Because of the beautiful intimacy I discovered and embraced, I learned what it feels like to have my heart-broken. I also learned how to survive afterward. Hint: You have to spearhead your own happiness and love.
On a lighter note, I figured out several small personal litmus tests for relationship longevity. Here are a couple:
It feels better and right if my partner is a reader. Books/articles are the genesis for half the things I say and savor. I am hopelessly dull and speechless without them and new insight gleaned from words is exciting to me.
It’s beneficial to our relationship if my guy enjoys food and all its facets —cooking, eating, healthy diet, conversation while dining, sensory delight. When there was no food chemistry (i.e. no enjoyment dining together or interest in food at all) I was thrown off. One time, I found myself standing by the kitchen sink
eating a single microwaved pork chop while my guy ate a granola bar across the room. That is how we ate dinner together that night. He wasn’t bothered by the lack of food, warmth and connection, but I was. It should be noted that that is not how we normally ate together and the gentleman involved is warm and sincere in nature himself.
Lessons in food, mood and energy
Speaking of food, I learned that diet profoundly affects my mood and energy. Cookies and cake make me cranky and weepy. Spinach and kale brighten my thinking. Avocado, butter and bacon make everything better.
Exploring all of this deeply now with more insights to come, I’m sure.
Lessons in parenting
I learned that I need to foster the logical and critical sides of my children even if they go against every fiber in my sensitive, ultra-feeling, harmony-loving body. I am learning to understand my boys’ natural preference for justice and impersonal decision-making. I need to respect our differences and teach them to do the same.
*Bonus piece of knowledge regarding child rearing — Laugh at yourself. Laugh with your kids. Share funny Youtube videos. Humor is the way I communicate best with my boys — my toughest audience.
Lessons in self-actualization
The times I felt the strongest, most whole and most alive were when I was engaged in projects that filled me up. I love to learn. I especially love to enhance self-awareness, both my own and that of others. I completed training in Parenting Time Expediting (working with divorced parents to create a parenting plan/schedule they both find acceptable) and became a Myers-Briggs certified practitioner. Thank you Myers-Briggs for helping me figure out I’m an iNtuitive Feeler (NF) and what that means.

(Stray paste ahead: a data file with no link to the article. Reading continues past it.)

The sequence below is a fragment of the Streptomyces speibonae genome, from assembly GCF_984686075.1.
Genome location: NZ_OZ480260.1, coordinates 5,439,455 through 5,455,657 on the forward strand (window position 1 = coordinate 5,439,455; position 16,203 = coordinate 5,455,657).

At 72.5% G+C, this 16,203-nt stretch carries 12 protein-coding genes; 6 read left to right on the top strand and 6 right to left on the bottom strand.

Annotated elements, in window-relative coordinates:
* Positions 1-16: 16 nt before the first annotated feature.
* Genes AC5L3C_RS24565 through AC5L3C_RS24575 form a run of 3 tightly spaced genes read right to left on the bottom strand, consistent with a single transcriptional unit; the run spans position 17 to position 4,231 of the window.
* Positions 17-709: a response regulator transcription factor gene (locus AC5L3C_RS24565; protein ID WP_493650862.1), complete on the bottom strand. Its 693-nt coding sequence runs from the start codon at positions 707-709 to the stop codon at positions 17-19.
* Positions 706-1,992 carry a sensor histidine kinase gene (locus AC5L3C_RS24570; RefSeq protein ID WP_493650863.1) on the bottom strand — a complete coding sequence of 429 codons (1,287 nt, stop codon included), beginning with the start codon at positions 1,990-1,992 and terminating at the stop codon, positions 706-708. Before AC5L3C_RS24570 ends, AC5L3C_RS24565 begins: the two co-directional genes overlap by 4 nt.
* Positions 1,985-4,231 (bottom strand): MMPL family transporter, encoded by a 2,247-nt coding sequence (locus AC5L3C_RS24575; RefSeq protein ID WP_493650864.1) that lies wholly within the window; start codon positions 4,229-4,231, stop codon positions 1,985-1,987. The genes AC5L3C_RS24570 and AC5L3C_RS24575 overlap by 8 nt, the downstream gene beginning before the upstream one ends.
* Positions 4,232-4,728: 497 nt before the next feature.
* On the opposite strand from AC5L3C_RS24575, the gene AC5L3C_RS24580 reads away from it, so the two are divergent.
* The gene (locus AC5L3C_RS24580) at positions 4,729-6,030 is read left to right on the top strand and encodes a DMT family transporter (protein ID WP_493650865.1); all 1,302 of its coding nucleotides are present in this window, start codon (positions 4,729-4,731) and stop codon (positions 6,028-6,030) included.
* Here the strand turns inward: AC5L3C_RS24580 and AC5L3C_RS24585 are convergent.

During these times of learning, my mind was so abuzz with new associations, aha! moments and ways to help people, that stress dissipated in my body and home. I read with laser focus and fed my curiosity to the point where it felt like time disappeared. Though self-actualization seems like something you do solo, it actually affects those around you as well. Because I was so filled with purpose I was able to give more love and attention to my kids. I was more patient. I was more calm and balanced.
I also feel I am most attractive to men when I am independently spearheading my life. The jury is still out whether or not that is a good thing. It’s hard to maintain a brutally independent existence and weave lives together.
Which posts resonated most with you this year from space2live? Why? What topics would you like to see more of in 2014? What do you think about adding a section on space2live where readers can ask questions about relationships/introversion/self-actualizing?
**If you enjoy learning about relationships and/or the intricacies of introversion please Follow this Blog to receive more insight and stories from space2live. It would be lovely to share and learn with you. **
Space and Intimacy. Yes please! The two are not mutually exclusive for introverts. This post by T.K. Coleman arrived like a Christmas gift with its perfectly succinct and meaningful insight.
Introverts are capable of powerful love if given enough space.:)
Enjoy! Hope your holiday was beautiful.
Originally posted on T.K. Coleman:
Roger de Bussy-Rabutin wrote, “Absence is to love what wind is to fire; it extinguishes the small, it inflames the great.”
Perhaps this is because absence, like wind, is a force unto itself.